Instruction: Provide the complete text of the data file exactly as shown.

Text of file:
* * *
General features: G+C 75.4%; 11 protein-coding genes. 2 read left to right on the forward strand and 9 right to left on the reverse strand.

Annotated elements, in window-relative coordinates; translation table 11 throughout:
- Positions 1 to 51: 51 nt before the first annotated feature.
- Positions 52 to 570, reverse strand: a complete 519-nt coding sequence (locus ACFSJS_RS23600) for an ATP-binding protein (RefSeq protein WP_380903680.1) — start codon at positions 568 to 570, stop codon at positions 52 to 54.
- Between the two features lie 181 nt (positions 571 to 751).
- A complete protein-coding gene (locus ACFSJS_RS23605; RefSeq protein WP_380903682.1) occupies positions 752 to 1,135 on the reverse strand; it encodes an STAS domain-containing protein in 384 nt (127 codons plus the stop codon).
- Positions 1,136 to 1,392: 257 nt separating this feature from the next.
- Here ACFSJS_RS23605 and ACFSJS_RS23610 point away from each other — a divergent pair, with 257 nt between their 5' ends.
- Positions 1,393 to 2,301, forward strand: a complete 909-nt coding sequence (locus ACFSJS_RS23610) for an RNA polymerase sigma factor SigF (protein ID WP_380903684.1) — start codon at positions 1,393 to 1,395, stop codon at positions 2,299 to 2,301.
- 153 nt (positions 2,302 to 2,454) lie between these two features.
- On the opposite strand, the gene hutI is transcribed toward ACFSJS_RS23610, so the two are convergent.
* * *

General features: G+C 75.4%; 11 protein-coding genes. 2 read left to right on the forward strand and 9 right to left on the reverse strand.

Annotated elements, in window-relative coordinates; translation table 11 throughout:
- Positions 1 to 51: 51 nt before the first annotated feature.
- Positions 52 to 570, reverse strand: a complete 519-nt coding sequence (locus ACFSJS_RS23600) for an ATP-binding protein (RefSeq protein WP_380903680.1) — start codon at positions 568 to 570, stop codon at positions 52 to 54.
- Between the two features lie 181 nt (positions 571 to 751).
- A complete protein-coding gene (locus ACFSJS_RS23605; RefSeq protein WP_380903682.1) occupies positions 752 to 1,135 on the reverse strand; it encodes an STAS domain-containing protein in 384 nt (127 codons plus the stop codon).
- Positions 1,136 to 1,392: 257 nt separating this feature from the next.
- Here ACFSJS_RS23605 and ACFSJS_RS23610 point away from each other — a divergent pair, with 257 nt between their 5' ends.
- Positions 1,393 to 2,301, forward strand: a complete 909-nt coding sequence (locus ACFSJS_RS23610) for an RNA polymerase sigma factor SigF (protein ID WP_380903684.1) — start codon at positions 1,393 to 1,395, stop codon at positions 2,299 to 2,301.
- 153 nt (positions 2,302 to 2,454) lie between these two features.
- On the opposite strand, the gene hutI is transcribed toward ACFSJS_RS23610, so the two are convergent.